Vensanghupol Review

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Banner: New TV
Cast: Suresh Gopi, Jyothirmayi, Meera Nandan, Manoj K. Jayan, Anoop Menon
Direction: Asok R. Nath
Production: Sanal Thottam
Music: Anil Pongumood

The new movie from Asok R Nath ‘Venshankupol’ is a depressing movie made on a drab vignette with grey tone sans any positive elements in this era of demanding creativities. It’s about a man who succumbs to a fatal disease, living aside his family and friends trying to be oblivious about his whereabouts. Hardly promising in its story lines or presentations, this movie will add to the list of apathetic interests of any discerning viewers.

The movie has Sureshgopi as a famous writer and war reporter Nandagopan, who is staying himself away from his family for a solitary life in order to hide his disease that is on the brim to take his life at any moment. Nandhan’s only desire is to somehow marry off his only sister Aswathy, Away from his work schedules on attempts not to make any of his fellowman or family aware of his threat to life, he is taking medication for survival as per the advice of Dr. Sulochana Thankachy, whom he has a motherly affection to. But as Aswathy’s marriage is fixed to Rajeevan, an employee with an automobile dealer, Nandhan has to reach home. There everyone including his wife Indhu is surprised to see his present situation, lacking the inherent spark in his eyes. Nandhan finds it difficult to cope up with domestic pressures and fails to follow the schedules of medicines. As his situation moves to more complexities, Nandhan is forced to travel to the capital city to take the advices of a doctor in RCC. And amidst the way, Nandhan goes missing and his bag is retrieved by the railway police. What follows is the what ‘Venshankupol’ is all about.

The problem with ‘Venshakupol’ is that the movie doesn’t have a storyline to hold your interest for a two-hour length. Anil Mukhathala’s script is devoid of many happenings in the proceedings and the viewers feel that they are just left to witness the turmoil of the affected protagonist who is passing through the slender bridge between life and death. The movie leads you to gapes quite often and makes an intense want in you to interact and collaborate with the voids of the narrative. A lot of celluloid is wasted for the melodrama that is hardly captivating with the inclusion of superfluous cliched characters like the white clad School Teacher. The interactions of various characters with each other are often vaguely drawn with lack of feelings and sensations. The relationships that appear between the spouses also appear frail, with the character of Jyothirmayi moulded in a very conventional makeover.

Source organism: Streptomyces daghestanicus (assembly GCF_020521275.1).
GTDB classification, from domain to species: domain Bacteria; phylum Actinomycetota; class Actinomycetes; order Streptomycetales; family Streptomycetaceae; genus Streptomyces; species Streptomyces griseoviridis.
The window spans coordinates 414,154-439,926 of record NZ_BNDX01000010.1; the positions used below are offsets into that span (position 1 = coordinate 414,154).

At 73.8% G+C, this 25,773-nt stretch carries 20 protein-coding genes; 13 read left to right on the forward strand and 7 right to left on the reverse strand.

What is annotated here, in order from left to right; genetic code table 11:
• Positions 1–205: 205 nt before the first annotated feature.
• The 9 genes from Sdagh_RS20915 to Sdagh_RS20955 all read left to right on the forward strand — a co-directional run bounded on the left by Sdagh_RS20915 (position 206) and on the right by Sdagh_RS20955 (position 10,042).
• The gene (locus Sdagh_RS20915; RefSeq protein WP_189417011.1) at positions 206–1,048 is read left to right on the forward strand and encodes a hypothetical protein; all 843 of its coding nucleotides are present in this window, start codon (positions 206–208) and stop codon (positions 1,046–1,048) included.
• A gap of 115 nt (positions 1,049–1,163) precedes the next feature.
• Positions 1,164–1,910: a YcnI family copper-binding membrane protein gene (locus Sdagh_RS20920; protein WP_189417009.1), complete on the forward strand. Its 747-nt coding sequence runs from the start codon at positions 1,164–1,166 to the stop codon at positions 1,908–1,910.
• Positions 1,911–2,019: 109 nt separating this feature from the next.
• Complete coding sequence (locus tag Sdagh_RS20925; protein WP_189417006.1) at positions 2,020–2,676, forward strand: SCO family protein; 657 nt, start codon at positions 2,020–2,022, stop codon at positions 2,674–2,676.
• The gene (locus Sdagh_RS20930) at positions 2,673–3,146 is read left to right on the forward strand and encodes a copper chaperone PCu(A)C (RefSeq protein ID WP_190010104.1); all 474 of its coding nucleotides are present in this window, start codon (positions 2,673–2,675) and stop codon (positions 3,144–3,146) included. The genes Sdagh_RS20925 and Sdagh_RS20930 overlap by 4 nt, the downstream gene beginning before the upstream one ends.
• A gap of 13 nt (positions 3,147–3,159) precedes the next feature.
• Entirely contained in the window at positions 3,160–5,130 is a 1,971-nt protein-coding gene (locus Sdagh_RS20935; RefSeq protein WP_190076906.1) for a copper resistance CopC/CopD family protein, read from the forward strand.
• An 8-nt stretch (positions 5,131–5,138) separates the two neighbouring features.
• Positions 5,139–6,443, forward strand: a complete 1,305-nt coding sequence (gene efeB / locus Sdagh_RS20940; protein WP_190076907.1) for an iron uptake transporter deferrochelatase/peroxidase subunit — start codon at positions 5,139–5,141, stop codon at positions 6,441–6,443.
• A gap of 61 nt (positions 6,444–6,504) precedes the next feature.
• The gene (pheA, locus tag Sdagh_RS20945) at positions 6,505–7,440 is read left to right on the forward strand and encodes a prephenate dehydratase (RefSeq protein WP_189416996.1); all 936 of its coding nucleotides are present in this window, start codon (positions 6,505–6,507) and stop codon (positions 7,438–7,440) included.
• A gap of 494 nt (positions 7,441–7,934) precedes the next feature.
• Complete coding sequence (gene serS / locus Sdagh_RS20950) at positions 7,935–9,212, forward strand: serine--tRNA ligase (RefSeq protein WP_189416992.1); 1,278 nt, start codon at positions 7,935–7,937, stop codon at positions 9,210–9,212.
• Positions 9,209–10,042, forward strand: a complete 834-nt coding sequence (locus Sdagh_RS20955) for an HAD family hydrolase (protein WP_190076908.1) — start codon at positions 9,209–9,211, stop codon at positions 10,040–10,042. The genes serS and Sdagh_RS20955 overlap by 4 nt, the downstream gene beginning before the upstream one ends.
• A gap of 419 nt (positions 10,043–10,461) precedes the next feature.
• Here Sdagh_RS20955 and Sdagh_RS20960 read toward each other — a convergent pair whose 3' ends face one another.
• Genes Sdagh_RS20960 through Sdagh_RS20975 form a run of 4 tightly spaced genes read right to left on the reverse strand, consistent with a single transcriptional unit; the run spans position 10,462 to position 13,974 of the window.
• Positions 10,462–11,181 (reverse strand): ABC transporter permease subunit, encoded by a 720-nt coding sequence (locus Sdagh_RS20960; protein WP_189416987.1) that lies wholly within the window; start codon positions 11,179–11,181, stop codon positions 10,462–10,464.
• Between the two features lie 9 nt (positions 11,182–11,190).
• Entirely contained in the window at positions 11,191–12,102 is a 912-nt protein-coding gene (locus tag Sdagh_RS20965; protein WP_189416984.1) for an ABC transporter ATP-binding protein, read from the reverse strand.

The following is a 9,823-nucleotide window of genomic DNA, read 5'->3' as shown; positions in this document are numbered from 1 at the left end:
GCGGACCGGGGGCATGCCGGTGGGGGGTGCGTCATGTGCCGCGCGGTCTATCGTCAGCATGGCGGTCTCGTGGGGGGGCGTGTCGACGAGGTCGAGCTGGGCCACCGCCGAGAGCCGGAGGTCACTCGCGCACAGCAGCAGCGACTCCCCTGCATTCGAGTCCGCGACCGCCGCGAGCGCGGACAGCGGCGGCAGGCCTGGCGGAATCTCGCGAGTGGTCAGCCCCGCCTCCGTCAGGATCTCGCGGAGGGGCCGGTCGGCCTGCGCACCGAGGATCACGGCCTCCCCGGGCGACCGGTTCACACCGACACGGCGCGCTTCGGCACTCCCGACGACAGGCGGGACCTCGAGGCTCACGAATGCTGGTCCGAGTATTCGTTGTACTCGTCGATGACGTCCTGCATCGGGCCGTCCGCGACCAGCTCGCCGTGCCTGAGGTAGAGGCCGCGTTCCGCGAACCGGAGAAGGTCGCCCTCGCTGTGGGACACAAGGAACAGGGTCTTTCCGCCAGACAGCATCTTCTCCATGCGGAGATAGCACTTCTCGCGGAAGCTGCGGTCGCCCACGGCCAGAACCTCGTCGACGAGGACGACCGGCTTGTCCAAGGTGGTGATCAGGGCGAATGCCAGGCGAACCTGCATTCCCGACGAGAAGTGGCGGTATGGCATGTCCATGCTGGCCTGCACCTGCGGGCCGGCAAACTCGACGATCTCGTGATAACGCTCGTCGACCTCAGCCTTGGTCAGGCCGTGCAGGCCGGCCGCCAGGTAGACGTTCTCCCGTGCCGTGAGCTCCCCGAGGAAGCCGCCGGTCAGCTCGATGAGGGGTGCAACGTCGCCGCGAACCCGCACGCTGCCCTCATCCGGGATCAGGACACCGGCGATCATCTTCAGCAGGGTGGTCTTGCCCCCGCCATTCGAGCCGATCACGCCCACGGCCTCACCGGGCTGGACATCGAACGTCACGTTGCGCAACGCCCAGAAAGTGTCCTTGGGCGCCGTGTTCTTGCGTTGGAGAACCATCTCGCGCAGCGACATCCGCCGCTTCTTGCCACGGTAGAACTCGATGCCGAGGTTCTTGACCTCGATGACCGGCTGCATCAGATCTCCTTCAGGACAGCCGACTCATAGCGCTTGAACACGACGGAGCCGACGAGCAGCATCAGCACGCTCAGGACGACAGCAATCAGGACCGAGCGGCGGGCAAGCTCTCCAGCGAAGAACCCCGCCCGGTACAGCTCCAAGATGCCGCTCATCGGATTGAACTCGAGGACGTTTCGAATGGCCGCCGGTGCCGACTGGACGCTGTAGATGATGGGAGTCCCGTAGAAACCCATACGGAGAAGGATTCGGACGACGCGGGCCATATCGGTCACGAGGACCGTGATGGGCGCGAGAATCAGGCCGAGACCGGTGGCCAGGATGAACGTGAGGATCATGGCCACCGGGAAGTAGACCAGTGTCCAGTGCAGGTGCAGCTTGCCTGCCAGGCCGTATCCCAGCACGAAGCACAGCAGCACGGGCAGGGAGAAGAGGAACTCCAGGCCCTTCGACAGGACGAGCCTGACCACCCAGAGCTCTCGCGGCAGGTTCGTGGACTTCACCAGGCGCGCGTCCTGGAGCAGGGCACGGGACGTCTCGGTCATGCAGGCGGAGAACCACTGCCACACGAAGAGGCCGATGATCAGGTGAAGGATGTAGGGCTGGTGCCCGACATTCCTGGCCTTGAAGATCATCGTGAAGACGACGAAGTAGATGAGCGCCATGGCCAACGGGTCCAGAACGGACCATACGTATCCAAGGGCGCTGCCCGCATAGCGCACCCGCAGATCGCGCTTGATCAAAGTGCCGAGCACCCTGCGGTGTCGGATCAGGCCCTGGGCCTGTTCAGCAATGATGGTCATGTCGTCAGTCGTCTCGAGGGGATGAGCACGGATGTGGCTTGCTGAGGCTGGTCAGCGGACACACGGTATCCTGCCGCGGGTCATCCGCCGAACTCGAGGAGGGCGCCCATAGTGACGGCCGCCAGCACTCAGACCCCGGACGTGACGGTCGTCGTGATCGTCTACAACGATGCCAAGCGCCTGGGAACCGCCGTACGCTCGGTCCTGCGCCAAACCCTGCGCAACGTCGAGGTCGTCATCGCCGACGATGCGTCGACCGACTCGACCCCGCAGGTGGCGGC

The only highlights of the movie are its relatively better performances and cinematography by Ramachandrababu. Sureshgopi is for the third time left in a bed with little movements (the earlier being ‘Adbhutham’ and ‘lanka’), most of the time. But he has tried his level best to echo the feats of a character facing imminent death. In many a sequences, he has been able to express the desired impact and is one of the best chances that he has got in recent times to emote with effective subtlety. Jyothirmayi who plays Indhu also has a meaty role, while late genius Murali appears in a cameo, sans his original characteristic voice. The rest of the cast including Manoj K Jayan, Anoop Menon and Meera Nandhan are also good in their roles. The three songs in the movie are soft and slow and don`t pace up the narratives.

All in all, ‘Venshakupol’ targeted at the rarest gentry, will not have much takers and is all set to disappear in a week.

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